With certain areas in South East Queensland having more slopes than flat land, retaining walls are very common in properties all over the region. What are the retaining wall rules you need to be aware of and how do you ensure you don’t accidentally (or intentionally) infringe on these guidelines? Let’s take a look at retaining wall regulations in the Queensland development code and what you should consider before your next project.
What is a retaining wall?
A retaining wall is a structure built to support an excavated or filled embankment and is a common feature in sloping blocks. Retaining walls are classified as a 10b building structure (non-inhabitable) and therefore need to meet these categorised requirements in the National Building Code.
Retaining walls can be a lone structure or can be built in a staggered formation. When done well, it not only has a functional purpose but can be a striking look for your property. Retaining walls can be used as a boundary to separate two different properties.
Do I need council approval to build a retaining wall in QLD?
If your retaining wall is less than 1m high, then you usually don’t require any approval from the council. However, it’s always worth talking to a town planner, someone from the local council or a lawyer about your specific plans to ensure that you don’t need any permits or approval for your project.
It’s also worth noting that beyond the council regulations, you may require neighbourhood planning approval or there may be other conditions to consider. For example, any home listed as a heritage property by the council has more restrictions than a house that isn’t.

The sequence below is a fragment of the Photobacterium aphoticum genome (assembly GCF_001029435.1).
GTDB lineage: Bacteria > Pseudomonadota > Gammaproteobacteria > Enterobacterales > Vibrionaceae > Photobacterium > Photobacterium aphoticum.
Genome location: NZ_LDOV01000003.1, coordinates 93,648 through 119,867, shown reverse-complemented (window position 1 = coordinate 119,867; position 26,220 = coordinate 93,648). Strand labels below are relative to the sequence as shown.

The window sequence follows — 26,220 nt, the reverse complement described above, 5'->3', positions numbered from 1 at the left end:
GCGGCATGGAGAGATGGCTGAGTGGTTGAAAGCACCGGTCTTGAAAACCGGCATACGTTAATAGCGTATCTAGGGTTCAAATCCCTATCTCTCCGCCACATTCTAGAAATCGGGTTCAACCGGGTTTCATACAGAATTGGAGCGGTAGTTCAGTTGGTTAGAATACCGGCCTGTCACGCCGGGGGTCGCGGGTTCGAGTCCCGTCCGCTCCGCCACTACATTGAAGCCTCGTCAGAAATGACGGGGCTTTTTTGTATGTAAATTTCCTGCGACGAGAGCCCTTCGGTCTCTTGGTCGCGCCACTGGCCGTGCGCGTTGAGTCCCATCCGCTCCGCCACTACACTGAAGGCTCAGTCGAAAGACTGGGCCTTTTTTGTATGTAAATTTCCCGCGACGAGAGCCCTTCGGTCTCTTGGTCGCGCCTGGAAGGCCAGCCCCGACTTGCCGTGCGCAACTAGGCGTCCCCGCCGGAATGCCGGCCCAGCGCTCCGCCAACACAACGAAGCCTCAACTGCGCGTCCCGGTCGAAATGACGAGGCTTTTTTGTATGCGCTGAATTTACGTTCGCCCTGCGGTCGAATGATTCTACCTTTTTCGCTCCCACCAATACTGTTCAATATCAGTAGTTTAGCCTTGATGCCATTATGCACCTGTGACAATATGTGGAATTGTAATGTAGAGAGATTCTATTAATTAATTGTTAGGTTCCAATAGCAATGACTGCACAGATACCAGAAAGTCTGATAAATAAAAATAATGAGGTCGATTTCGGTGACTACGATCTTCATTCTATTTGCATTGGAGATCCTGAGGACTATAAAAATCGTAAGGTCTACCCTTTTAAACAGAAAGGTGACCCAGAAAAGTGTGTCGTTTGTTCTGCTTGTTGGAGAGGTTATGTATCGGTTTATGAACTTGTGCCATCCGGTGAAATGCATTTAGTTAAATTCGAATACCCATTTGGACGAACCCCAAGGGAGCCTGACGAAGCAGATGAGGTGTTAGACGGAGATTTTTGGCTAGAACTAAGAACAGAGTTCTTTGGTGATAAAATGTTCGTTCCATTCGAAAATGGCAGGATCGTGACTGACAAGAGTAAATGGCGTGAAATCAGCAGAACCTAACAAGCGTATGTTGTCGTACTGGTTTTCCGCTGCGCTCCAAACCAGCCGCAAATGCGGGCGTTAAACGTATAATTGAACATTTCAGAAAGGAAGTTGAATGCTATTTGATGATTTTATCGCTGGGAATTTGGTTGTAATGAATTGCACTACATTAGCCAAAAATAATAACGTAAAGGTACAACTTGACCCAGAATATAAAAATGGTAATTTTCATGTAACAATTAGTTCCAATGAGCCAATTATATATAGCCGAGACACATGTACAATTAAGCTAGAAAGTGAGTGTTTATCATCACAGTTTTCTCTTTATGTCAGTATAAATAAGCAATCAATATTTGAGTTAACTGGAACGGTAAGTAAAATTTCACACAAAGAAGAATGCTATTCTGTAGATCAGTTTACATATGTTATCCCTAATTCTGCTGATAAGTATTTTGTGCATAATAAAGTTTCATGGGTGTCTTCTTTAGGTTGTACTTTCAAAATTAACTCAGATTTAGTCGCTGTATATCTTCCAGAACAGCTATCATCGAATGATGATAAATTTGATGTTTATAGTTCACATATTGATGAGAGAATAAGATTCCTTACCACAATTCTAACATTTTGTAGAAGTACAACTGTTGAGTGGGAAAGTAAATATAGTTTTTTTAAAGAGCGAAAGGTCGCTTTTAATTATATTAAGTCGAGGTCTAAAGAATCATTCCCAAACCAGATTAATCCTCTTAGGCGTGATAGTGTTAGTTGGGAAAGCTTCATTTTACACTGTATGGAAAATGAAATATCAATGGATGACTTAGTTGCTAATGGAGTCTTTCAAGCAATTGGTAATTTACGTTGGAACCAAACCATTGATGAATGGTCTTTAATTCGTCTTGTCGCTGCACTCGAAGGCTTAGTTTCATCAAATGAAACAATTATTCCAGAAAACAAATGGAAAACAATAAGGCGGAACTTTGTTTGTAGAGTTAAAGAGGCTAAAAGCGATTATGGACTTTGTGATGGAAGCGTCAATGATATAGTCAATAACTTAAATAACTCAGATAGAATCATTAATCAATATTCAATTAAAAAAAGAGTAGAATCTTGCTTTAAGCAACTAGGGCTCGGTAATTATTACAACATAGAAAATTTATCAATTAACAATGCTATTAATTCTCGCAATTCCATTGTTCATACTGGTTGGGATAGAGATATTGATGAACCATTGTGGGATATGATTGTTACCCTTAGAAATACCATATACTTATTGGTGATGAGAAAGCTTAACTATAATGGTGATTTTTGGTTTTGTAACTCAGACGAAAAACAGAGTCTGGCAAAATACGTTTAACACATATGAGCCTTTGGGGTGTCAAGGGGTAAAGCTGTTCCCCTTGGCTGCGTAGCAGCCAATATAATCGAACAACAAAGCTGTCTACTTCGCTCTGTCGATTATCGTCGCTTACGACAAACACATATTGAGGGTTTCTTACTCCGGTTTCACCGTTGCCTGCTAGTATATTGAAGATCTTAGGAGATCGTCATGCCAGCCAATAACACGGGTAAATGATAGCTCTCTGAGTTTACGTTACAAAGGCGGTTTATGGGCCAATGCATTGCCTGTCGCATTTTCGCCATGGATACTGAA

You will need to lodge a development application for your retaining wall if:
- Exceeds 1 metre in total height above ground level
- the retaining wall is closer than 1.5 metres to a building structure. This includes, but isn’t limited to, your house, swimming pool, shed or carport.
- if the surcharge loading exceeds the zone of influence in your retaining wall. This means there is a possibility that the pressure and volume of the soil.
- in any way involves or interferes with a neighbouring property
You may need to seek development or building approval if you have an unusual property, particularly a site that’s sloping or offers more of a design challenge.
What are the retaining wall building regulations in QLD?
The key regulations that apply to most shires and suburbs in Brisbane include:
- The retaining wall can’t exceed a height of 1m without building approval
- The wall must meet the requirements of all relevant overlays
- A minimum front boundary clearance of 6m and 1.5m from the back. The minimum clearance from front, side and rear boundaries can vary from council to council so always double-check.
- Unless permitted to do otherwise, your retaining wall must be built clear of any easement or infrastructure (this is especially true if the infrastructure is council owned or privately owned by someone else).
Are there any exemptions to building retaining walls in QLD?
If your proposed retaining wall design fails to comply with the specifications outlined by your local council, the National Building Code and any other relevant requirements, you have two options. You can either make the necessary changes to meet standards or lodge an application to your local council to seek approval for your current design.